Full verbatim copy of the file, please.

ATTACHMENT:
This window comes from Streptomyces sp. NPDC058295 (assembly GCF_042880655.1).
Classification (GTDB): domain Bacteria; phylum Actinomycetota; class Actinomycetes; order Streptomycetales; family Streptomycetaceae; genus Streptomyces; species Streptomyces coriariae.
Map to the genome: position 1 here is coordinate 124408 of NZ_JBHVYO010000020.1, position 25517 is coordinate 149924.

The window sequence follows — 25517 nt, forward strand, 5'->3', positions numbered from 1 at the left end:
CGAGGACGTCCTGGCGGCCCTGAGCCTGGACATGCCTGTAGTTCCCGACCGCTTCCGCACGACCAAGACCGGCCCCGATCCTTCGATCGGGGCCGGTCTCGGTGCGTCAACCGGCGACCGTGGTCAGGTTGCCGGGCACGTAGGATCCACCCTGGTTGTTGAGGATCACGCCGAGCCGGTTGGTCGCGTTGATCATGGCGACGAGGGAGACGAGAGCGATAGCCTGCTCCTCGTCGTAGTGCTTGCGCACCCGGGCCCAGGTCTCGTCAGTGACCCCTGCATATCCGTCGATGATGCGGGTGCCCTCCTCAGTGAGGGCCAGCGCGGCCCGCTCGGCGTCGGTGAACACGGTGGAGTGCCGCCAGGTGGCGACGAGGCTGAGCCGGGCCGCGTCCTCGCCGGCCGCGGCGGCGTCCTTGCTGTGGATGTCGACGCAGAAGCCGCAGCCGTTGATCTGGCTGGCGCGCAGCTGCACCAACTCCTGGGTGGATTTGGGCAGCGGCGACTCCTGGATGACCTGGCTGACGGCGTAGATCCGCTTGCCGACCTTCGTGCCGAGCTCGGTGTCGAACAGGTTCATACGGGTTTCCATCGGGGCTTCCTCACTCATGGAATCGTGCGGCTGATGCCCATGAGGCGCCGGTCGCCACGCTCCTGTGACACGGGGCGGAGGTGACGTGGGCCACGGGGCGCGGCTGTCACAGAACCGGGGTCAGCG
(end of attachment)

This window comes from Streptomyces sp. NPDC058295 (assembly GCF_042880655.1).
Classification (GTDB): domain Bacteria; phylum Actinomycetota; class Actinomycetes; order Streptomycetales; family Streptomycetaceae; genus Streptomyces; species Streptomyces coriariae.
Map to the genome: position 1 here is coordinate 124408 of NZ_JBHVYO010000020.1, position 25517 is coordinate 149924.

The window sequence follows — 25517 nt, forward strand, 5'->3', positions numbered from 1 at the left end:
CGAGGACGTCCTGGCGGCCCTGAGCCTGGACATGCCTGTAGTTCCCGACCGCTTCCGCACGACCAAGACCGGCCCCGATCCTTCGATCGGGGCCGGTCTCGGTGCGTCAACCGGCGACCGTGGTCAGGTTGCCGGGCACGTAGGATCCACCCTGGTTGTTGAGGATCACGCCGAGCCGGTTGGTCGCGTTGATCATGGCGACGAGGGAGACGAGAGCGATAGCCTGCTCCTCGTCGTAGTGCTTGCGCACCCGGGCCCAGGTCTCGTCAGTGACCCCTGCATATCCGTCGATGATGCGGGTGCCCTCCTCAGTGAGGGCCAGCGCGGCCCGCTCGGCGTCGGTGAACACGGTGGAGTGCCGCCAGGTGGCGACGAGGCTGAGCCGGGCCGCGTCCTCGCCGGCCGCGGCGGCGTCCTTGCTGTGGATGTCGACGCAGAAGCCGCAGCCGTTGATCTGGCTGGCGCGCAGCTGCACCAACTCCTGGGTGGATTTGGGCAGCGGCGACTCCTGGATGACCTGGCTGACGGCGTAGATCCGCTTGCCGACCTTCGTGCCGAGCTCGGTGTCGAACAGGTTCATACGGGTTTCCATCGGGGCTTCCTCACTCATGGAATCGTGCGGCTGATGCCCATGAGGCGCCGGTCGCCACGCTCCTGTGACACGGGGCGGAGGTGACGTGGGCCACGGGGCGCGGCTGTCACAGAACCGGGGTCAGCG